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GOP Jobs Message Has Had Competition

Tom Williams/CQ Roll Call
Speaker John Boehner (left) and House Majority Leader Eric Cantor are seen at a Wednesday news conference at the Republican National Committee. GOP leaders are struggling to put the focus on the party’s jobs agenda.

Majority Leader Eric Cantor (Va.) agreed. “As the Speaker said, we have enumerated a list of things and indicated that since the president came to the Hill in the beginning of September — we have said over and over again — there are items that we are going to continue to work on and push forward with that will help grow this economy and get people back to work,” he said.

Majority Whip Kevin McCarthy (Calif.) has organized weekly “job creator” visits to the Capitol over the past month in an effort to put a human face on the regulations the GOP has targeted for repeal.

“This fall, Whip McCarthy has sought to bring in job creators from across the country to Washington in order for everyone to understand the very real negative impact of the Obama administration’s proposed regulatory agenda. These regulations are not merely words in the Federal Register; they have a direct effect on the everyday business decisions of American job creators, large and small,” McCarthy Press Secretary Erica Elliott said Wednesday.

But the reality for Republicans is that circumstances have conspired against them to limit the effectiveness of that message.

Part of the difference between the spending and jobs messaging has been the immediacy.

“We’ve had to focus on other things primarily because of hard and fast deadlines” like the continuing resolution, budget resolution and this summer’s debt ceiling debate, one aide said. Those battles distracted the GOP from its job agenda but also provided focal points for its spending message.

“The CR and the debt limit were must-pass bills [and] all of the oxygen got sucked out of the room,” a second aide said. “Now ... when you look at all of the other things going on at the same time, it’s hard to get people to pay attention.”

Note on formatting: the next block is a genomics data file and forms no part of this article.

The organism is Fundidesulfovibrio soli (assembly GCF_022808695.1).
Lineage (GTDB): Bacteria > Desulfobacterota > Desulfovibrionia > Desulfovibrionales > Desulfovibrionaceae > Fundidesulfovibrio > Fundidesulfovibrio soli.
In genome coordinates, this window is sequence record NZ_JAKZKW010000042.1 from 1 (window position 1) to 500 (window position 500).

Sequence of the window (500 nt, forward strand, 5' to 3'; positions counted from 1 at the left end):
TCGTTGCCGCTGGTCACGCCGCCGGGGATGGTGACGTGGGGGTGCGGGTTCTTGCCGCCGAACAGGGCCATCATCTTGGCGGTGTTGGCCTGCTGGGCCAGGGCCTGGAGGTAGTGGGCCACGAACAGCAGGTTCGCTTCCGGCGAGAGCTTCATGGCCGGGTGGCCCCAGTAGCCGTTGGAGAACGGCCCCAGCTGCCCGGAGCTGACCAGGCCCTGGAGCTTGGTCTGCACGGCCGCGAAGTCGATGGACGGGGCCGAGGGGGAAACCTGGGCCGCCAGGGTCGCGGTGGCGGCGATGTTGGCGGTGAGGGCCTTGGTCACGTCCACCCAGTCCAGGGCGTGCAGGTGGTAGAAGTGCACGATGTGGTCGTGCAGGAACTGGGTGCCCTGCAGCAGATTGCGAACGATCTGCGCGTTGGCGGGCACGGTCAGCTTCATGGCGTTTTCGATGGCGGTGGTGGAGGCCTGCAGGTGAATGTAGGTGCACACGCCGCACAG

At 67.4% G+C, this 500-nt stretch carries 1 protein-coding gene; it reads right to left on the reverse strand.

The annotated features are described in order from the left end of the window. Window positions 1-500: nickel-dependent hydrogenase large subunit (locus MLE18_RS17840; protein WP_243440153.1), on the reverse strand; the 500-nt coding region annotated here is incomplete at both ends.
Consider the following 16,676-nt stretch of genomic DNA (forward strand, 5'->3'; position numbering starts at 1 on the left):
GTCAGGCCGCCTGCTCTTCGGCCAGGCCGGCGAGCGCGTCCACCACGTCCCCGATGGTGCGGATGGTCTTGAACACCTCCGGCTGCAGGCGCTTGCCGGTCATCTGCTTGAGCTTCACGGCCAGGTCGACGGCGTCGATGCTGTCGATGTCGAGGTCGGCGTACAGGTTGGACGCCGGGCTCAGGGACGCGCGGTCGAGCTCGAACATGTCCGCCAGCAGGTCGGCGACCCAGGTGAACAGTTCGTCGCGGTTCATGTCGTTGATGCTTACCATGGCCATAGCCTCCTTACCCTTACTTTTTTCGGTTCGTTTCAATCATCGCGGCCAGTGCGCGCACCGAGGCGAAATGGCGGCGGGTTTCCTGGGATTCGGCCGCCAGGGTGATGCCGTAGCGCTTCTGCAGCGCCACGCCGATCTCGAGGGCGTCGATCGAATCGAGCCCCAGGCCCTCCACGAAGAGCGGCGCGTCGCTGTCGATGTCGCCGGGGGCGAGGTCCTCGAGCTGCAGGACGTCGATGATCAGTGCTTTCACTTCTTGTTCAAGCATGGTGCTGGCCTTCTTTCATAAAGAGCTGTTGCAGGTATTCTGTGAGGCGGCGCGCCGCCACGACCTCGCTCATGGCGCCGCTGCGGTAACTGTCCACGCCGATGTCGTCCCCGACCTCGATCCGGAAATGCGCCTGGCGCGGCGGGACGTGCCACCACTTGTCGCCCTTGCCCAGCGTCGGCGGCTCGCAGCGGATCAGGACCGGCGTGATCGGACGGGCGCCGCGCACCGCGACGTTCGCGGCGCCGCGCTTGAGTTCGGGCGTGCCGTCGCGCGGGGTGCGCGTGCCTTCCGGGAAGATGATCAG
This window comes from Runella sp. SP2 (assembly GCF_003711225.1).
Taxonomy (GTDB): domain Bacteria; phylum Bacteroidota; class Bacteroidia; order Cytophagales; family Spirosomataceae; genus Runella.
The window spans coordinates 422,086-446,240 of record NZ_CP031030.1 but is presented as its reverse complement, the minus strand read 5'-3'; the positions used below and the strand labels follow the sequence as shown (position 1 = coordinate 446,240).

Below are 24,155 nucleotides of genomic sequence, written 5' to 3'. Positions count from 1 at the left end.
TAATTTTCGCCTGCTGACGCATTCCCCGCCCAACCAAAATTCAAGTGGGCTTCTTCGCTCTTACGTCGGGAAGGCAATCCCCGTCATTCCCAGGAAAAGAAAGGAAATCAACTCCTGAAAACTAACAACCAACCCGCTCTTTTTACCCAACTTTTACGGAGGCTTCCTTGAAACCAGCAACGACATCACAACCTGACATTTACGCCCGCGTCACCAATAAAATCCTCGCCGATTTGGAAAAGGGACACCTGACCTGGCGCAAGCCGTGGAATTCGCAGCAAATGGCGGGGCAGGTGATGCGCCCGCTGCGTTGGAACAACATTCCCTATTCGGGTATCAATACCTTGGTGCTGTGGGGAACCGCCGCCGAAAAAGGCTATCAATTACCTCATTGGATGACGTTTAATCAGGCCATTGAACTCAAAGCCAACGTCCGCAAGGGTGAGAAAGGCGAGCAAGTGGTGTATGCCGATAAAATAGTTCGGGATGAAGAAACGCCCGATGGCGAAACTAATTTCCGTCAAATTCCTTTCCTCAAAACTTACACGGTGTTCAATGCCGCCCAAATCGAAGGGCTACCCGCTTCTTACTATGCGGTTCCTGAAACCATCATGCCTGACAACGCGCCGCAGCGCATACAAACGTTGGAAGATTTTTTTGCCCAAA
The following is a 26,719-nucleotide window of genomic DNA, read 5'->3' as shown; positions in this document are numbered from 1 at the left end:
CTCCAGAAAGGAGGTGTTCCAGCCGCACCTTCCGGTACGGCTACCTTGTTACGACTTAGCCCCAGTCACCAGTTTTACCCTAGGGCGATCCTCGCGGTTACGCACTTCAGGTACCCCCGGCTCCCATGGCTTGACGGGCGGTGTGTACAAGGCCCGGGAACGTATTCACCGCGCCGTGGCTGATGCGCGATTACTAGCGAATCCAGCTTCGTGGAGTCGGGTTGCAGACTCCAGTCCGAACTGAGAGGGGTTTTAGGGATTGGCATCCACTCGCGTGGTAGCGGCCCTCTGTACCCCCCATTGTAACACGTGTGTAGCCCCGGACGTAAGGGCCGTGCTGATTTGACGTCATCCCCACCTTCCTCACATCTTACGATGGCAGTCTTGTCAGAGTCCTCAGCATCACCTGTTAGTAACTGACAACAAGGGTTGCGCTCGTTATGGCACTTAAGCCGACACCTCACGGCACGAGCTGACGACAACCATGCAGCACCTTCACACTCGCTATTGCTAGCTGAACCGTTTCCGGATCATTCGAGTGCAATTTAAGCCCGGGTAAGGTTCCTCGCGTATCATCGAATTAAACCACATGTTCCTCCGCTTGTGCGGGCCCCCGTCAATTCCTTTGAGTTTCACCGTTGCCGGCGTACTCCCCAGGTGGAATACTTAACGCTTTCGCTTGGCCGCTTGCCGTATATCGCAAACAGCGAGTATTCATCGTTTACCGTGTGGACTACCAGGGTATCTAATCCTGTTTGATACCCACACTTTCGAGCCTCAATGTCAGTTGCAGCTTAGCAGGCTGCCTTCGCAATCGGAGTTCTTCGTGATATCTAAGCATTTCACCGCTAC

Republicans have also been hurt by the fact that much of their work, particularly this fall, does not always have connections to job creation that voters can easily identify. Repealing regulations may be high on the list for business groups but “not everybody assumes that regulations negatively affect jobs. That’s the argument we’re trying to make,” a Republican said.

“Which makes it harder and less obvious that people are talking about jobs,” the Republican added.

A GOP aide also pointed to the work of the Joint Committee on Deficit Reduction. While Republicans view the committee as having a direct correlation to job creation, “it’s not immediately clear that you’re talking about jobs at the end of the super committee,” the aide said.

Boehner, Cantor and their leadership team have also found themselves hurt by internal politics. For instance, despite pleas from leadership to forgo a partisan fight over a short-term CR last month, the party’s right wing forced the issue, prompting a new round of speculation about a potential government shutdown and a week wasted rehashing the spending fight.

Even this week, with its victory on the free-trade agreements, had a distraction as Cantor scheduled a vote on divisive abortion legislation because it was included in last year’s “Pledge to America.”

One aide pointed to the relative lack of coverage of the free trade-votes, noting that in the past they would have been a predominant theme for weeks.

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